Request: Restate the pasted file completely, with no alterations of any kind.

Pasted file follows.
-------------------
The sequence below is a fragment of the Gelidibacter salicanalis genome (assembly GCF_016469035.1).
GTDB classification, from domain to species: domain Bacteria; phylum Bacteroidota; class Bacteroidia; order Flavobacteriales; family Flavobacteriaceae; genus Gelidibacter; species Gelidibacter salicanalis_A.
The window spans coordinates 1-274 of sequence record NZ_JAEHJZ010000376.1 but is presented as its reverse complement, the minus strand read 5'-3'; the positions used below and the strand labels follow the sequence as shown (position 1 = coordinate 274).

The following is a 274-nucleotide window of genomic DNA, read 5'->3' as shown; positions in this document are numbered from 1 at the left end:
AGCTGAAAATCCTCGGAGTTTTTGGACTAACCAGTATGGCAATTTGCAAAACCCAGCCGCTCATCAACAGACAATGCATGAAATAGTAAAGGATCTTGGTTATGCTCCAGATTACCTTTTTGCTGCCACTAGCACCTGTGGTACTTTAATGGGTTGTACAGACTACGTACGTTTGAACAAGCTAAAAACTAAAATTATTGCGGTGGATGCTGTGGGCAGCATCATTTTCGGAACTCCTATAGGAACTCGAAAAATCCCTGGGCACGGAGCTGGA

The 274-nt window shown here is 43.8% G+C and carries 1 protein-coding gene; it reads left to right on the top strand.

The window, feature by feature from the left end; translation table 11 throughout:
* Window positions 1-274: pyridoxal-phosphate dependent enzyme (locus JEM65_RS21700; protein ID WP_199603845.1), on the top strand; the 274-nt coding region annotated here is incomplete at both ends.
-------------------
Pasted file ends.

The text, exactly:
The sequence below is a fragment of the Gelidibacter salicanalis genome (assembly GCF_016469035.1).
GTDB classification, from domain to species: domain Bacteria; phylum Bacteroidota; class Bacteroidia; order Flavobacteriales; family Flavobacteriaceae; genus Gelidibacter; species Gelidibacter salicanalis_A.
The window spans coordinates 1-274 of sequence record NZ_JAEHJZ010000376.1 but is presented as its reverse complement, the minus strand read 5'-3'; the positions used below and the strand labels follow the sequence as shown (position 1 = coordinate 274).

The following is a 274-nucleotide window of genomic DNA, read 5'->3' as shown; positions in this document are numbered from 1 at the left end:
AGCTGAAAATCCTCGGAGTTTTTGGACTAACCAGTATGGCAATTTGCAAAACCCAGCCGCTCATCAACAGACAATGCATGAAATAGTAAAGGATCTTGGTTATGCTCCAGATTACCTTTTTGCTGCCACTAGCACCTGTGGTACTTTAATGGGTTGTACAGACTACGTACGTTTGAACAAGCTAAAAACTAAAATTATTGCGGTGGATGCTGTGGGCAGCATCATTTTCGGAACTCCTATAGGAACTCGAAAAATCCCTGGGCACGGAGCTGGA

The 274-nt window shown here is 43.8% G+C and carries 1 protein-coding gene; it reads left to right on the top strand.

The window, feature by feature from the left end; translation table 11 throughout:
* Window positions 1-274: pyridoxal-phosphate dependent enzyme (locus JEM65_RS21700; protein ID WP_199603845.1), on the top strand; the 274-nt coding region annotated here is incomplete at both ends.